What to Know
- A 24-year-old man has been charged with murder for allegedly beating four homeless men to death with a metal pipe in Manhattan
- Randy Rodriguez Santos faces charges including four counts of second-degree murder and one count of first-degree murder
- He was taken into custody Saturday morning and was charged after being evaluated at Bellevue Hospital, according to police
A 24-year-old man has been arrested and charged with murder for beating four sleeping homeless men to death with a metal pipe in Manhattan, prosecutors say.
Randy Rodriguez Santos was charged with four counts of second-degree murder, one count of first-degree murder and one count of second-degree attempted murder on Sunday, according to a complaint filed with the Manhattan District Attorney's Office.
He was taken into custody Saturday morning, police and law enforcement sources said. Police said Santos was taken to Bellevue Hospital for evaluation before he was charged.
NYPD officers responding to a 911 call around 1:50 a.m. on Saturday found an unconscious man lying in the street with "severe head trauma" near 2 Bowery, Assistant Chief Stephen Hughes, the commanding officer of Patrol Borough Manhattan South, said at a news conference Saturday morning.
A second man with head trauma approached officers at the scene, Hughes said. Witnesses told the officers a man in a black jacket and black pants struck the unconscious victim in the head with a metal pipe several times before fleeing the scene.
The conscious man was taken to a nearby hospital in critical condition, according to Hughes. The unconscious man was pronounced dead at the scene.
Officers canvassing the area found Santos carrying a metal pipe near Mulberry Street and Canal Street soon after, Hughes said. He was taken into custody "with no further incident," according to Hughes.
The pipe was covered with "fresh blood and hair," according to Santos' criminal complaint.
Police found three other victims on East Broadway not long after. All of the men had severe head trauma and were pronounced dead at the scene, Hughes said.
All of the attacks were caught on surveillance video and took place between around 1:30 a.m. and 1:50 a.m. on Saturday, the complaint said. Prosecutors say Santos admitted he was the man seen in the video.
Police didn't immediately release the names or ages of the victims.
Santos didn't say anything as officials led him out of the 5th Precinct after he was charged, video shows. His court-appointed attorney declined to comment on Sunday.
Police officials told News 4 they believe Santos has a number of past arrests for assault, including one in May for an alleged assault at a Brooklyn homeless shelter.
Deputy Chief Michael Baldassano, the commanding officer of Manhattan South, said police believe all of the victims were sleeping when they were attacked.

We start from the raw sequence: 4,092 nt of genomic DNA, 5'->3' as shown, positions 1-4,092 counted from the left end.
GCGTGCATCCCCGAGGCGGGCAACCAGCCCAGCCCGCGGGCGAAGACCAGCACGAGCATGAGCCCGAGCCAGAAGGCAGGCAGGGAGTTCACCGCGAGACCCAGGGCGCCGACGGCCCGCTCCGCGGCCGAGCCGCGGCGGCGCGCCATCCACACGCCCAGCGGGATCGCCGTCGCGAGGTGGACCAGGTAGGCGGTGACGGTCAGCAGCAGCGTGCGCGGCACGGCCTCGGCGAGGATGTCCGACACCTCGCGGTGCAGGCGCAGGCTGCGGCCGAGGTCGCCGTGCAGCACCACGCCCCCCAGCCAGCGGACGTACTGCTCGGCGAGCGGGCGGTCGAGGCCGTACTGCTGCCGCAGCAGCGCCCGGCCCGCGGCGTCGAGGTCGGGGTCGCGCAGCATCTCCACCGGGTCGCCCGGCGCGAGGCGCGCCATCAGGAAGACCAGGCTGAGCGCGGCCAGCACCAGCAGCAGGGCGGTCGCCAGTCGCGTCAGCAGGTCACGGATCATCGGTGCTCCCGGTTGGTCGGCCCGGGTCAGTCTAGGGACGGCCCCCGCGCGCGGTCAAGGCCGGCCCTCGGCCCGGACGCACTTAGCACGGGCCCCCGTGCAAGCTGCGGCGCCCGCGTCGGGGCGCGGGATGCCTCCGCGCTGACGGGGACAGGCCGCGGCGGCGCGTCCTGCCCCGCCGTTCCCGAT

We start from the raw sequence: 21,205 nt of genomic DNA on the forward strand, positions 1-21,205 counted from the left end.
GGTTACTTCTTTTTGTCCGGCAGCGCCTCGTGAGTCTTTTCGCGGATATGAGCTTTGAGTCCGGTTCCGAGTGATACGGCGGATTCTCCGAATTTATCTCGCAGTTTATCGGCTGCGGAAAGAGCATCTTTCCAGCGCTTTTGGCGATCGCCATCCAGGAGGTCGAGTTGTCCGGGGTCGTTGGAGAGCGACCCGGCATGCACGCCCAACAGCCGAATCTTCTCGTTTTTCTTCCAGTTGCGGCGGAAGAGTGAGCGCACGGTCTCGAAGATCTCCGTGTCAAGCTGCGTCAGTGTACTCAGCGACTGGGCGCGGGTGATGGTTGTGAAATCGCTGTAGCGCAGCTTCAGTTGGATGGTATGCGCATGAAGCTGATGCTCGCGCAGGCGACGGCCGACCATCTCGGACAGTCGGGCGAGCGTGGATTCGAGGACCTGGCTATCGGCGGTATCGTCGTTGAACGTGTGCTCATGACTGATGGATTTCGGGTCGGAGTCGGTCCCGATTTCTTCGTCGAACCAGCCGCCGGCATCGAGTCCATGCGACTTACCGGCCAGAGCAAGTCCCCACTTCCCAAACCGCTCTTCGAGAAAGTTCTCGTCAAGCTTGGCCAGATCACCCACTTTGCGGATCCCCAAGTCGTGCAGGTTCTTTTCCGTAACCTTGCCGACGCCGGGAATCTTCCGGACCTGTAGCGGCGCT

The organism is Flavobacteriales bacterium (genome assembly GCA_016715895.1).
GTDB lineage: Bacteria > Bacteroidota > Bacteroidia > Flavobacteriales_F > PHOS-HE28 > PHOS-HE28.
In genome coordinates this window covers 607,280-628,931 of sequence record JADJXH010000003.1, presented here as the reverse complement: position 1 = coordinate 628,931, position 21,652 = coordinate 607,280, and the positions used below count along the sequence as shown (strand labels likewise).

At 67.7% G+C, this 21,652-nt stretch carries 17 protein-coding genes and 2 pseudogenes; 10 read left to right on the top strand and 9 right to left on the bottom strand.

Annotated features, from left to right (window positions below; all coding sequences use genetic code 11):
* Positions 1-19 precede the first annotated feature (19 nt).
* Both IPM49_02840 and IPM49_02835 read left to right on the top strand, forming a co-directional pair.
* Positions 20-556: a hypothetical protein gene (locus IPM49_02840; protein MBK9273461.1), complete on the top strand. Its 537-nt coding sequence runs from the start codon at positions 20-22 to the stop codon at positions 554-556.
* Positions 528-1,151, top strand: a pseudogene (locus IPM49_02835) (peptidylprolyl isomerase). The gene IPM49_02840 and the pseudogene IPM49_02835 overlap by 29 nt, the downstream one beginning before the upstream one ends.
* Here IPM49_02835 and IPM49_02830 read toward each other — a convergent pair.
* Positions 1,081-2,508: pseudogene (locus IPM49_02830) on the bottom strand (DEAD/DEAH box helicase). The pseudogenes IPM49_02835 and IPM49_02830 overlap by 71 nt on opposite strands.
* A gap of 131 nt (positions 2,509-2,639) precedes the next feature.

The attacks appear to have been random, Baldassano said, but an investigation is ongoing.
Another homeless man who had slept in the area, Stephen Miller, said he knew one of the victims as kind and quiet.
"No one knew him by name, but we saw him every day," Miller said. "At this point, I'm just sad. This guy never did anything. Just had a life to live. It sucks that he's out here in the rain and everything, but it doesn't mean he doesn't have a life to live."
The suspect's mother, Fioraliza Rodriguez, 55, told the Daily News she had kicked him out about three years ago. He struggled with drugs, assaulted her and his grandfather, and stole from the family, she said.
"I never thought he would kill someone," she said. "I was afraid of him, though, because he punched me. That's when I told him to get out of my house."
Family members told the newspaper that Santos started using drugs when he arrived from their native Dominican Republic about four years ago. The article did not cite a specific drug.
"When I told him to leave, he came back and threatened me," the suspect's mother said. "He said when I go back to Santo Domingo, he'll get people to cut my face."
New York City's homeless population has grown to record levels over the past decade, and the homeless remain among the most vulnerable residents. In the past five years, an average of seven have been slain each year.
Mayor Bill de Blasio launched new homeless outreach efforts early in his tenure in an attempt to move more people off the street and into shelters, but the program has faced challenges.
City efforts to build more homeless shelters have dragged due to neighborhood opposition.
De Blasio on Twitter said the city was "keeping the victims and their loved ones in our hearts today."
"We're stunned and horrified by this senseless act of violence against the most vulnerable members of our community," he said. "It flies in the face of the values of our city."